Workplace Fairness

Menu

Skip to main content

  • print
  • decrease text sizeincrease text size
    text

Among those who got PPP loans: Washington lobbying firms

Share this post

More than two dozen lobbying, public affairs and consulting firms got loans designed to help small businesses weather the pandemic.

More than two dozen Washington lobbying, public affairs and consulting firms received loans from the federal government to help them weather the pandemic, according to data released on Monday by the Small Business Administration.

Firms that derive more than 50 percent of their revenue from lobbying or political work are barred from receiving the loans — which can be forgiven if companies meet certain benchmarks — under the agency’s rules. The American Association of Political Consultants unsuccessfully sued to overturn the prohibition earlier this year.

But several lobbying firms secured loans through the Paycheck Protection Program despite the rules, including Van Scoyoc Associates, the No. 10 lobbying firm in town last year by revenue, according to a POLITICO analysis of disclosure filings. The firm received a loan of between $1 million and $2 million last month, which helped it retain 63 jobs, according to the data.

Van Scoyoc lobbies for clients that include Amazon, Comcast, FedEx and Lockheed Martin, according to disclosure filings. The firm didn’t respond to a request for comment.

Waxman Strategies, the lobbying firm run by former Rep. Henry Waxman (D-Calif.) and his son, Michael Waxman, also received a Paycheck Protection Program loan, which Michael Waxman said totaled less than $500,000.

Michael Waxman said the firm was able to apply for the loan because lobbying accounts for less than 50 percent of the firm’s revenue. “It’s only a small fraction of our work,” he wrote in an email to POLITICO.

“The last thing we want to do is lay off employees, now or at any time,” he added. “And we’re thankful the Paycheck Protection Program was designed to provide support for small businesses like ours to weather financially stressful conditions and a still uncertain economic future.”

The lobbying firm APCO Worldwide received a loan of between $5 million and $10 million, while the lobbying firm Banner Public Affairs got between $350,000 and $1 million, according to the data. Another lobbying firm, the Conafay Group, received between $150,000 and $350,000.

Other lobbying firms that received the loans are primarily law firms, such as Miller & Chevalier; Kasowitz Benson Torres; Wiley; Kelley Drye & Warren; and Van Ness Feldman.

Kasowitz Benson Torres has done legal work this cycle for America First Action, a super PAC backing President Donald Trump’s reelection, as well as the Republican National Committee, according to campaign finance records.

Marc Kasowitz, a partner at the firm, also worked as a personal lawyer to President Donald Trump during special counsel Robert Mueller’s investigation into Russian interference in the 2016 election.

A Kasowitz Benson Torres spokeswoman said that “together with substantial cost-saving measures and greatly reduced partner distributions,” the loan “enabled us to preserve the jobs of our hundreds of employees at full salary and benefits without interruption.”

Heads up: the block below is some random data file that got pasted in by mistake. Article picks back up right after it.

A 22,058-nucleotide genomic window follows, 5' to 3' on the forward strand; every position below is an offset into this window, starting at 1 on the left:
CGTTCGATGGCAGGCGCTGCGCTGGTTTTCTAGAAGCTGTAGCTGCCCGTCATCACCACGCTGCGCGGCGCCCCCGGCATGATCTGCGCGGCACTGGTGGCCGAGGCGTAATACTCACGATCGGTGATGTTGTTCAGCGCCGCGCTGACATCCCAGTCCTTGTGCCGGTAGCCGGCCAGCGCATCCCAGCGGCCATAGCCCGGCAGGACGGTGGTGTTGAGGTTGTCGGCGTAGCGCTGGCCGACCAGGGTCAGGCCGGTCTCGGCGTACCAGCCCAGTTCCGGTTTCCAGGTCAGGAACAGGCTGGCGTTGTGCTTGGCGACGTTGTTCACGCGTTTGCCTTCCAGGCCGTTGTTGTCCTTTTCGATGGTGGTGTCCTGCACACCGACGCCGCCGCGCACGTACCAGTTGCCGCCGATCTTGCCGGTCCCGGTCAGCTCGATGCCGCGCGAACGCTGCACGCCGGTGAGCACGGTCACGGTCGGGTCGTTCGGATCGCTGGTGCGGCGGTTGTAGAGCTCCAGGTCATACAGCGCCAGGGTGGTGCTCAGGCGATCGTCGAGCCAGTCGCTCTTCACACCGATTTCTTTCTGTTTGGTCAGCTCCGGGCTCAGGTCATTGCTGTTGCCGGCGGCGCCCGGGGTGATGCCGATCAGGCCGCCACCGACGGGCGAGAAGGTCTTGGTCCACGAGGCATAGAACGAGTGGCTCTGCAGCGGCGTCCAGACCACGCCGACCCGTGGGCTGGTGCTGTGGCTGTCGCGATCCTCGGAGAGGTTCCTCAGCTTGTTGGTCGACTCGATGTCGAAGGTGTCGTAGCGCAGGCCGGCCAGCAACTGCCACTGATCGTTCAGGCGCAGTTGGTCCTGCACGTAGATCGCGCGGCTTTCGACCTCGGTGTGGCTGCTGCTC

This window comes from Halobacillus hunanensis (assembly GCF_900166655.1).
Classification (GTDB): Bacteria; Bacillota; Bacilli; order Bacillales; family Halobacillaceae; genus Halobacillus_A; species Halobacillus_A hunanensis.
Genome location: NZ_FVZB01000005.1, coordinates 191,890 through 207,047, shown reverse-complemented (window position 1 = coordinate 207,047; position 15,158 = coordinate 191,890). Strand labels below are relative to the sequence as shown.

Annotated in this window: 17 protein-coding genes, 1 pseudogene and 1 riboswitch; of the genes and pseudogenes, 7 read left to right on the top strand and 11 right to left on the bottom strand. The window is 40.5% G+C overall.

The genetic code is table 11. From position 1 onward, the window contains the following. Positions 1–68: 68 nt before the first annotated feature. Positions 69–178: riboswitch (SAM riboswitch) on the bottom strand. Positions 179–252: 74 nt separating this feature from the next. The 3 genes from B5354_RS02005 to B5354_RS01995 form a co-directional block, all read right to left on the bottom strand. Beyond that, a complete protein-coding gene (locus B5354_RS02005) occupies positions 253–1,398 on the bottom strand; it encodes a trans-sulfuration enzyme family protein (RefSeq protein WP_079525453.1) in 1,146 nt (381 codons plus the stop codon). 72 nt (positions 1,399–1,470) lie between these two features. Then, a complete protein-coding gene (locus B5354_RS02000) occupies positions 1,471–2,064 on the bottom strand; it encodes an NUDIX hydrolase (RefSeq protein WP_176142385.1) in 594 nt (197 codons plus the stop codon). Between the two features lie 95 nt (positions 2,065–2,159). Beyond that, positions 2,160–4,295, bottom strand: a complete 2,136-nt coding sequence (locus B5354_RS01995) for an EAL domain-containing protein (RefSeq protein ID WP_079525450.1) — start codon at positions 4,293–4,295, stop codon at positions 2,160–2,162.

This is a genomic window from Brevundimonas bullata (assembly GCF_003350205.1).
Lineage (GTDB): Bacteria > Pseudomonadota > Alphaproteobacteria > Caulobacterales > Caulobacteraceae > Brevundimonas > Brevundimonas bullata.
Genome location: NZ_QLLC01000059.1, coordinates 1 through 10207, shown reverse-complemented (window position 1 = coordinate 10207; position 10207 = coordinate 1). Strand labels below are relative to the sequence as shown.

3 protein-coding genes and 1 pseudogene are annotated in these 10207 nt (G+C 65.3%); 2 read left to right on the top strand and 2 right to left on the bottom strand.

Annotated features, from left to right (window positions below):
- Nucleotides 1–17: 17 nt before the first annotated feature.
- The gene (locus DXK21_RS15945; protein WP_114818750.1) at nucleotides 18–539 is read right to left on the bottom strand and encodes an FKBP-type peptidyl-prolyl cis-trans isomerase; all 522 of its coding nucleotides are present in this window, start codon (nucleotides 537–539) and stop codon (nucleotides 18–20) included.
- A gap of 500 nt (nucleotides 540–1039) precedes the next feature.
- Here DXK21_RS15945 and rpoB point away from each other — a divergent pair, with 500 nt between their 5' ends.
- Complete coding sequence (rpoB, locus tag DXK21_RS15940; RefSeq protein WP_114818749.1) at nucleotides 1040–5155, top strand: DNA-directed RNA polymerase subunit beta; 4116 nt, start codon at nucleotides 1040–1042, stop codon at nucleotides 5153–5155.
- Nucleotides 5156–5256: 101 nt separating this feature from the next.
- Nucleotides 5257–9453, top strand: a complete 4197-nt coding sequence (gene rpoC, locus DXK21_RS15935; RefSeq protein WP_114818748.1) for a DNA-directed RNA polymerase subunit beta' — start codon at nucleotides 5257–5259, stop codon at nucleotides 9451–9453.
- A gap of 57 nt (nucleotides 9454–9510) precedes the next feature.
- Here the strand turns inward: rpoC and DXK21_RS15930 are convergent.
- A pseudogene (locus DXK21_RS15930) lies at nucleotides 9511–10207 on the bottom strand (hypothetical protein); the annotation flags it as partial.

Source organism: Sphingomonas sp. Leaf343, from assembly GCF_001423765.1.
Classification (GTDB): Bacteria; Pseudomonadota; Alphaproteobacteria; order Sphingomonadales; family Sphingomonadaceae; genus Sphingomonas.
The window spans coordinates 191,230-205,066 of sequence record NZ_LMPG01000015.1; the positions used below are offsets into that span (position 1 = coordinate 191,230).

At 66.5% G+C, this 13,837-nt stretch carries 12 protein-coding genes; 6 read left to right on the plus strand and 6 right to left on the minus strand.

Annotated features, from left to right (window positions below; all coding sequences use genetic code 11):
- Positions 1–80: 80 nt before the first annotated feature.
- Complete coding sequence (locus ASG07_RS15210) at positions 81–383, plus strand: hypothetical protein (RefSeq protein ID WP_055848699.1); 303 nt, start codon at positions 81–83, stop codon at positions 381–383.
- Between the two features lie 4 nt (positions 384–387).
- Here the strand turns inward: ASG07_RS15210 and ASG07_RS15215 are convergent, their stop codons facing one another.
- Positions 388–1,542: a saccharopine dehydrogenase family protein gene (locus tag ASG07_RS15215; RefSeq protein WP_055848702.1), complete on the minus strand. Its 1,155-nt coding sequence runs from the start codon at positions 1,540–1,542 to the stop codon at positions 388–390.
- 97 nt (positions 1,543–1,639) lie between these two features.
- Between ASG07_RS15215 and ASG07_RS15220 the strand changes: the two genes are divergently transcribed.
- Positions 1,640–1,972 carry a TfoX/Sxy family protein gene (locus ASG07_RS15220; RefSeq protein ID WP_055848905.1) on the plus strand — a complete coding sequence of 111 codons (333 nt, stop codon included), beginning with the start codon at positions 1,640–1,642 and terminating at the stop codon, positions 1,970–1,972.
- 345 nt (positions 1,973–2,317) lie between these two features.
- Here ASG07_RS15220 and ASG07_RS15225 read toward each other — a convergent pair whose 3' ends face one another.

The Paycheck Protection Program was created by Congress in March to help businesses with fewer than 500 employees make it through the pandemic — with some exceptions. Strip clubs, payday loan companies and businesses that get most of their revenues from gambling, lobbying or political work were allbarred from receiving the loans under SBA rules.

The agency changed the rules for casinos and other gambling businesses in April under pressure from the casino industry and the Nevada congressional delegation, but lobbying firms weren’t so lucky. Trade groups such as the Business Roundtable and the National Association of Manufacturers are also prohibited from applying for the loans; more than 2,000 trade groups sent a letter to lawmakers last week urging them to change the rules.

But the rules don’t appear to have prevented a number of firms in the influence industry from receiving aid. Many of them are public affairs firms that aim to influence the federal government in ways that don’t require them to register as lobbyists.

The Clyde Group, for instance, states on its website that it can help “corporations and organizations achieve their policy, legislative, regulatory and legal goals by shaping strategies around decision-makers and relevant influencers.” The firm received between $350,000 and $1 million in April, helping to save 26 jobs, according to the data.

The DCI Group, which Bloomberg Businessweek reported in 2018 had conducted six Washington influence campaigns on behalf of hedge funds, received between $2 million and $5 million, helping to preserve the jobs of 96 employees, according to the data.

Neither firm responded to requests for comment.

At least one public affairs firm that received a loan has returned it.

Precision Strategies, a firm started by three veterans of President Barack Obama’s 2012 reelection campaign, received a loan of between $1 million and $2 million in May, according to the data. Stephanie Cutter, one of the firm’s co-founders, said they had applied for loan as a precautionary measure but ultimately decided they didn’t need it as much as others might.

“We returned the loan in full last month because we decided there were other small businesses across the country that were more deserving of this money than we were,” she said.